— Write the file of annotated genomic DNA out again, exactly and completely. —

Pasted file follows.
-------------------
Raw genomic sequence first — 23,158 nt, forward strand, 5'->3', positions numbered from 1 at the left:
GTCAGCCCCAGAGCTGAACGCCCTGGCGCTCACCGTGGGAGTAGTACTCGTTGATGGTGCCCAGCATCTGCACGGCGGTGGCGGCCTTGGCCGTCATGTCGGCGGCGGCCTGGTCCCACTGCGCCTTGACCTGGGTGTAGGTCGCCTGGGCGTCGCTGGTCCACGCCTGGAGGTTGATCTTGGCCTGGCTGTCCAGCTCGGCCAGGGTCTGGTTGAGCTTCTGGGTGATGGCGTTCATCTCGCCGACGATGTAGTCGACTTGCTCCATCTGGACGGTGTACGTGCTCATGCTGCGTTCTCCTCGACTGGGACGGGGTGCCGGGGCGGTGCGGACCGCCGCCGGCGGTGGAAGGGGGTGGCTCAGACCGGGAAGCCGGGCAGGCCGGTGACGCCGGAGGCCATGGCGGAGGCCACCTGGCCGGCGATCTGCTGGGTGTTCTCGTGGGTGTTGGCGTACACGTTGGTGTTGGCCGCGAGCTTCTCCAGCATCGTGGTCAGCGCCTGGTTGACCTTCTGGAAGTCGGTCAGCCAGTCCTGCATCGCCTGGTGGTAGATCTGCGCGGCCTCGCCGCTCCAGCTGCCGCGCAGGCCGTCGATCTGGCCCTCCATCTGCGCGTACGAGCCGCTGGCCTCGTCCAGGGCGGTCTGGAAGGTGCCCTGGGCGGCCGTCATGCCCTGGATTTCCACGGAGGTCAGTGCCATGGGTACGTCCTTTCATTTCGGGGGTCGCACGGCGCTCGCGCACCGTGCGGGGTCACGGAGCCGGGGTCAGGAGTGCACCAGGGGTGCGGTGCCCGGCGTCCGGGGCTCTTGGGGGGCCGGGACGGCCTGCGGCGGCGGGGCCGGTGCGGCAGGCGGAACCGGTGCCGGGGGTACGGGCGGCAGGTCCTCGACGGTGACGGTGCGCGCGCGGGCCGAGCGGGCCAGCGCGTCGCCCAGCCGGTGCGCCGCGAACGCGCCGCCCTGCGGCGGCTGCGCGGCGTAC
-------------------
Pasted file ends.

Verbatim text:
Raw genomic sequence first — 23,158 nt, forward strand, 5'->3', positions numbered from 1 at the left:
GTCAGCCCCAGAGCTGAACGCCCTGGCGCTCACCGTGGGAGTAGTACTCGTTGATGGTGCCCAGCATCTGCACGGCGGTGGCGGCCTTGGCCGTCATGTCGGCGGCGGCCTGGTCCCACTGCGCCTTGACCTGGGTGTAGGTCGCCTGGGCGTCGCTGGTCCACGCCTGGAGGTTGATCTTGGCCTGGCTGTCCAGCTCGGCCAGGGTCTGGTTGAGCTTCTGGGTGATGGCGTTCATCTCGCCGACGATGTAGTCGACTTGCTCCATCTGGACGGTGTACGTGCTCATGCTGCGTTCTCCTCGACTGGGACGGGGTGCCGGGGCGGTGCGGACCGCCGCCGGCGGTGGAAGGGGGTGGCTCAGACCGGGAAGCCGGGCAGGCCGGTGACGCCGGAGGCCATGGCGGAGGCCACCTGGCCGGCGATCTGCTGGGTGTTCTCGTGGGTGTTGGCGTACACGTTGGTGTTGGCCGCGAGCTTCTCCAGCATCGTGGTCAGCGCCTGGTTGACCTTCTGGAAGTCGGTCAGCCAGTCCTGCATCGCCTGGTGGTAGATCTGCGCGGCCTCGCCGCTCCAGCTGCCGCGCAGGCCGTCGATCTGGCCCTCCATCTGCGCGTACGAGCCGCTGGCCTCGTCCAGGGCGGTCTGGAAGGTGCCCTGGGCGGCCGTCATGCCCTGGATTTCCACGGAGGTCAGTGCCATGGGTACGTCCTTTCATTTCGGGGGTCGCACGGCGCTCGCGCACCGTGCGGGGTCACGGAGCCGGGGTCAGGAGTGCACCAGGGGTGCGGTGCCCGGCGTCCGGGGCTCTTGGGGGGCCGGGACGGCCTGCGGCGGCGGGGCCGGTGCGGCAGGCGGAACCGGTGCCGGGGGTACGGGCGGCAGGTCCTCGACGGTGACGGTGCGCGCGCGGGCCGAGCGGGCCAGCGCGTCGCCCAGCCGGTGCGCCGCGAACGCGCCGCCCTGCGGCGGCTGCGCGGCGTAC